Diseases 2.0

Diseases 2.0: Rheumatoid Arthritis

September 18, 2009
Diseases 2.0: Rheumatoid Arthritis

Diseases 2.0 – Bringing you the latest updates on disease pathophysiology and treatment

Rachana Jani MD

Faculty peer reviewed

Rheumatoid arthritis is a well-recognized but enigmatic disease afflicting the lives of thousands of individuals each year. The mysterious nature of RA has become increasingly uncovered as research has mapped various pathways of cytokine production and interleukin activation. However, in practice, we use clinical criteria to diagnose RA and evaluate the effectiveness of these new therapies.Though soon to…

Read more »

Diseases 2.0: Calcific Uremic Arteriolopathy (CUA)

August 26, 2009
Diseases 2.0: Calcific Uremic Arteriolopathy (CUA)

Rebecca Hall MD

Faculty Peer Reviewed

Diseases 2.0 – Bringing you the latest updates on disease pathophysiology and treatment

Patient S.J. is a 36 year old female with a 20 year history of lupus and lupus nephritis now with end stage renal disease (ESRD) on hemodialysis. She presented with indurated, violaceous skin lesions with ulceration on both thighs. The lesions worsened and became increasingly painful over the last 6 months. Her extensive four month hospital course has…

Read more »

Diseases 2.0: Sepsis

February 5, 2009
Diseases 2.0: Sepsis

Diseases 2.0 – Bringing you the latest updates on disease pathophysiology and treatment

Commentary by Andrew McKinstry MD PGY-1

Faculty Peer Reviewed

For anyone who has stepped into an ICU, the septic patient is a familiar sight. Despite advances in research and management, including goal directed therapy and recombinant human activated protein C (Xigris), sepsis continues to be a major cause of mortality in the critical care setting, with an estimated 215,000 deaths annually, and costing roughly 16.7 billion dollars per year. Despite these staggering…

Read more »

Addiction 2.0 Part 2

September 4, 2008
Addiction 2.0 Part 2

Commentary by Joshua Lee MD, Ellie Grossman MD and Marc Gourevitch MD, NYU Division of General Internal Medicine

Please also see Part 1 of this series, posted last week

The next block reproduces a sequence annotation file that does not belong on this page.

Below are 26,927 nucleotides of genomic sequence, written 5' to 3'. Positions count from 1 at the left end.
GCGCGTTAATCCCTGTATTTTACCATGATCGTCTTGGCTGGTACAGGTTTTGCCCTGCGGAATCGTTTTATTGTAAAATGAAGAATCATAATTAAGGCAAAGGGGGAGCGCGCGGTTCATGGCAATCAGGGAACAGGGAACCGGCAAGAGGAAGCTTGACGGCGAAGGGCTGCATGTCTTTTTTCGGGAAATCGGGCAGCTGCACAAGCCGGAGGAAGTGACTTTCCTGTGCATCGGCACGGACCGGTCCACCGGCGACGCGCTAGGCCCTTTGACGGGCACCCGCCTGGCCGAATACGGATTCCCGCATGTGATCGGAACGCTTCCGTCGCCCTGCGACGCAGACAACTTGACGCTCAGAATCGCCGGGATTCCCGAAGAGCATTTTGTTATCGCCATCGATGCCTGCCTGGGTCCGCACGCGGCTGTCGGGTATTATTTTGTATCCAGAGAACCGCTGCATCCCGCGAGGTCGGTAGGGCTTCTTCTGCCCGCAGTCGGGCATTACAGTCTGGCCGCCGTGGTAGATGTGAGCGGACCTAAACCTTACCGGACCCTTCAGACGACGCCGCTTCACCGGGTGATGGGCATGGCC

Alcohol treatment in primary care: evidence for effectiveness and neharmacotherapies

Brief interventions by primary care physicians to address unhealthy alcohol use have been shown in multiple studies and settings to promote reduced drinking and engagement in other treatment, although long-term impact on alcohol-related morbidity and mortality is not clear.(Saitz 2005) Standard brief intervention techniques are based…

Read more »

Addiction 2.0 Part 1

August 27, 2008
Addiction 2.0 Part 1

Commentary by Joshua Lee MD, Ellie Grossman MD and Marc Gourevitch MD, NYU Division of General Internal Medicine

Substance abuse remains a leading cause of disease and mortality in the US, yet it is rarely addressed in general practice settings. In the past, clinicians could point to a relative paucity of effective interventions by way of explaining their disengagement in the care of these medical disorders. In recent years, however, effective pharmacotherapies have emerged for two classes of substances that are particularly destructive when abused,…

Read more »

Class Act: Polycystic Ovarian Syndrome 2.0

August 1, 2008
Class Act: Polycystic Ovarian Syndrome 2.0

Class act is a feature of Clinical Correlations written by NYU 3rd and 4th year medical students. These posts focus on evidenced based answers to clinical questions related to patients seen by our students in the clinics or on the wards. Prior to publication, each commentary is thoroughly reviewed for content by a faculty member.

Commentary by Marty Wolff MS-4, and Susan Zweig MD, Clinical Instructor, NYU Division of Endocrinology

NH is a 32 year-old obese Hispanic female with a history of…

Read more »

Diseases 2.0: Uric acid stones linked to diabetes

July 3, 2008
Diseases 2.0: Uric acid stones linked to diabetes

Diseases 2.0 – Bringing you the latest updates on disease pathophysiology and treatment

Commentary By David Goldfarb, M.D. Professor of Medicine, NYU Medical Center, Chief Nephrology Section VA New York Harbor

At the recent meeting of the National Kidney Foundation in Dallas, Dr. Orson Moe reviewed the links between diabetes and uric acid stones . Uric acid stones are most often caused by low urine pH. With a low urine pH, even relatively little uric acid can precipate, as it forms the protonated form, which…

Read more »

Bell’s Palsy 2.0—Crocodile Dundee Tears

March 5, 2008
Bell’s Palsy 2.0—Crocodile Dundee Tears

Diseases 2.0 – Bringing you the latest updates on disease pathophysiology and treatment

Commentary by Aaron Lord MD, PGY-1

A 39 year-old woman awakes one morning and notices that the left side of her face is droopy. While at work, she has trouble controlling her saliva and it dribbles down the left side of her chin. At dinner, she has trouble eating and notices food stuck between her lips and teeth on the left side. The next morning she sees her primary…

Read more »